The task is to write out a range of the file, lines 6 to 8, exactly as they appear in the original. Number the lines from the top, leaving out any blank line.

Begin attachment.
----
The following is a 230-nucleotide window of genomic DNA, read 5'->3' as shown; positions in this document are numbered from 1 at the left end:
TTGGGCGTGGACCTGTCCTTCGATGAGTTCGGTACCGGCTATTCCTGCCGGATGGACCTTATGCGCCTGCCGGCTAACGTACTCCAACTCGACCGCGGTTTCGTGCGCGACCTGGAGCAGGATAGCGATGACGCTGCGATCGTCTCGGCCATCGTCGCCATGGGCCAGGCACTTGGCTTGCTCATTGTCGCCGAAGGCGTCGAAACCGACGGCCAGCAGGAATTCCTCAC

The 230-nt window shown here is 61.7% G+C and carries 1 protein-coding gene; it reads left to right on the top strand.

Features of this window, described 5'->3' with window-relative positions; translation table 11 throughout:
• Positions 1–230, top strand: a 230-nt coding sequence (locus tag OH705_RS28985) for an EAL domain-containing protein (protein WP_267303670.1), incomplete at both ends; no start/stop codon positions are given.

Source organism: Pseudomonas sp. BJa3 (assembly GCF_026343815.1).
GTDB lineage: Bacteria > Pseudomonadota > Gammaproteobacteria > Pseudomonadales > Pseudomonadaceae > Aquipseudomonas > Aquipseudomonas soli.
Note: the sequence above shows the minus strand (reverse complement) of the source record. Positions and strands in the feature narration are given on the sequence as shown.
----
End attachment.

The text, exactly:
Source organism: Pseudomonas sp. BJa3 (assembly GCF_026343815.1).
GTDB lineage: Bacteria > Pseudomonadota > Gammaproteobacteria > Pseudomonadales > Pseudomonadaceae > Aquipseudomonas > Aquipseudomonas soli.
Note: the sequence above shows the minus strand (reverse complement) of the source record. Positions and strands in the feature narration are given on the sequence as shown.